I recently sent an email to a well-respected journalist cursing and belittling her story. A friend of mine is a top publisher of a newspaper, who recently emailed his entire newsroom berating their efforts. A school teacher I know recently sent an email attacking a student.
What do we all have in common? We were victims of e-Impersonation. Yes, e-Impersonation. That is where someone creates a fake email account, using your name and email address, and pretends to be you. It’s damaging. It’s ugly. But sadly, currently in California, it’s not necessarily illegal.
As a recent San Jose Mercury News editorial pointed out – “Impersonating someone with the intent to harm, intimidate, threaten or defraud is illegal in California – except when it’s done online.” That’s because existing state law, written in 1872, didn’t anticipate the existence of Facebook, MySpace or other internet sites.
Thanks to the determined leadership of Silicon Valley’s own State Senator Joe Simitian, this online abuse through e-Impersonation may soon be against the law. His bill, SB 1411, passed the State Senate by a near unanimous vote and is now moving through the Assembly. If you have been a victim of e-Impersonation, let me or Senator Simitian know. If you have participated in such inappropriate behavior – stop. Your actions will soon be against the law.
With the Gulf oil spill continuing to poison America’s coastline, I took my first spin in Toyota’s new demonstration model Plug-In Hybrid Prius. This week, the Silicon Valley Leadership Group and Toyota announced an 18-month partnership that allows the Leadership Group to drive the first three Plug-In Hybrid Prius’ in all of North America during the next 18 months. These innovative new cars will be released in the marketplace in 2012.
Thanks to Coulomb Technologies, we have charging stations sprouting up across America to make this transportation transition possible.
The choice was simple – with 41 percent of the Bay Area’s greenhouse gases generated by our daily transportation decisions, I literally hold the key to our green economy future in my hands. But it means tossing away the key to an economy based on fossil fuels and high gas prices. So, Tuesday, in fine Silicon Valley tradition, I placed my old car on Craig’s List and drove away in my new plug-in Prius.
A clean environment and a green economy. Let’s drive solutions that offer both. Learn more at our Silicon Valley Leadership Group web site at svlg.org.
In 150 days, Jerry Brown or Meg Whitman will be elected Governor of California, the eighth largest economy in the world.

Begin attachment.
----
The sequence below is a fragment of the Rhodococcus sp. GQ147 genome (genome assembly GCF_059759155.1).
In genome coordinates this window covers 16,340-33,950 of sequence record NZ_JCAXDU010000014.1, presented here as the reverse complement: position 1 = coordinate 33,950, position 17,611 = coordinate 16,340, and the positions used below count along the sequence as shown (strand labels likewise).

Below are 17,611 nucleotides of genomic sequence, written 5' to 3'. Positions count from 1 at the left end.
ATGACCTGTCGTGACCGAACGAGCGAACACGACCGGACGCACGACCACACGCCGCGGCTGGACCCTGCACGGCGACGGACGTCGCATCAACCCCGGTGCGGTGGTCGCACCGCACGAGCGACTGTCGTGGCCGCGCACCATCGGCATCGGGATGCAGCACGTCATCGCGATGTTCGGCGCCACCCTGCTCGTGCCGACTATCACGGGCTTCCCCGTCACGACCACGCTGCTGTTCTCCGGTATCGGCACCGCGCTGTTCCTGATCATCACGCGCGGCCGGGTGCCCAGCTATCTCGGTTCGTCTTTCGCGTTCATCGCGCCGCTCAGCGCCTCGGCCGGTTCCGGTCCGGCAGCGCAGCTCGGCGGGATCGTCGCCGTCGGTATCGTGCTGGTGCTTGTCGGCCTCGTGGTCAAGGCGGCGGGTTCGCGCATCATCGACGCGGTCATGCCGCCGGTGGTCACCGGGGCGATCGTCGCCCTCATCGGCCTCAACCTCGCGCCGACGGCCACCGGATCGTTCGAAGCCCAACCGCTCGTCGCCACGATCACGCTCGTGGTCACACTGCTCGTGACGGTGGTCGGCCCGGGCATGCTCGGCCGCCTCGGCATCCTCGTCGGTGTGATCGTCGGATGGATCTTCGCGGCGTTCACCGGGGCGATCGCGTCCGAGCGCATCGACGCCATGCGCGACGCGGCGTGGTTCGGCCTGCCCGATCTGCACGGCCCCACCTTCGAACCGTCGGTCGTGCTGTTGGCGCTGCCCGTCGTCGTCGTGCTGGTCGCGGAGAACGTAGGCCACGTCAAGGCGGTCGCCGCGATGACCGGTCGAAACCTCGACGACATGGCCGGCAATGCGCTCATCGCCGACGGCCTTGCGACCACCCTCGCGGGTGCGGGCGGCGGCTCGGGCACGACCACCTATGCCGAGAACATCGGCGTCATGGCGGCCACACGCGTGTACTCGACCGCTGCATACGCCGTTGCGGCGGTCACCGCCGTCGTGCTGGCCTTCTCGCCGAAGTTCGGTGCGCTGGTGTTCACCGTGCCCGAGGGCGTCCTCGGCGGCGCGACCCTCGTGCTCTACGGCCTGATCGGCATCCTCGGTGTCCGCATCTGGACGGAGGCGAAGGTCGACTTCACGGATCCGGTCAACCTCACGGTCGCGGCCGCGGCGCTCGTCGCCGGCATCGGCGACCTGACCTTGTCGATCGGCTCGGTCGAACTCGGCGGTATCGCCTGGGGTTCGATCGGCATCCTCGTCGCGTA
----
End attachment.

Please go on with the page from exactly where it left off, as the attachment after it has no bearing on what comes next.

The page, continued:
With California in crisis, and our great state at a crossroads, we need straight talk and solid solutions from each of these intelligent and articulate candidates. From the perspective of the Silicon Valley Leadership Group, we will be asking each candidate the following questions:
· Mr. Brown and Ms. Whitman, how will you solve our State’s perennial budget deficit?
· How will you ensure that California is “Open for Business” to attract and retain employers so that we shrink California’s 12.6 percent unemployment rate?
· How will you grow the Innovation, Clean & Green Tech sectors to both strengthen our economy and enhance our environment?
· How will you adequately fund our schools: Pre-K, K-12 and Higher Ed, while also insisting on results worthy of our kids?
· How will you re-build a teetering transportation system?
Congratulations to both Meg Whitman and Jerry Brown for their success in the primary election. Now to the real task; tell us how you will lead the Golden State back to greatness. In Silicon Valley, we don’t care about attacks about who is too far left or too far right. We want solid solutions that move California forward.
We hear it all the time, “Sacramento is broken.” Those saying it often throw up their hands, as if to say that the problem is too big to fix.
Yes, the challenges are great, but California voters can take a big step forward to fix Sacramento by passing Proposition 14, the Open Primary on the June 8 ballot.
California’s current primary election system is dominated by party activists and entrenched special interests, forcing candidates to run to the political extremes. This leads to a legislature in which common ground solutions are often eschewed in favor of ideological party purity.
Under Proposition 14, candidates would have to appeal to a broad electorate, because every primary voter would have the opportunity to vote for any candidate, regardless of party affiliation. This structure – similar to what we use to elect city council members – would create room for a new generation of problem-solvers in the legislature.
That’s why business leaders who comprise the Silicon Valley Leadership Group back Proposition 14. We are Democrats, Republicans and Independents. But first and foremost, we are Californians. And we are dedicated to getting our state back on track. Please – join us. For more information, visit svlg.org.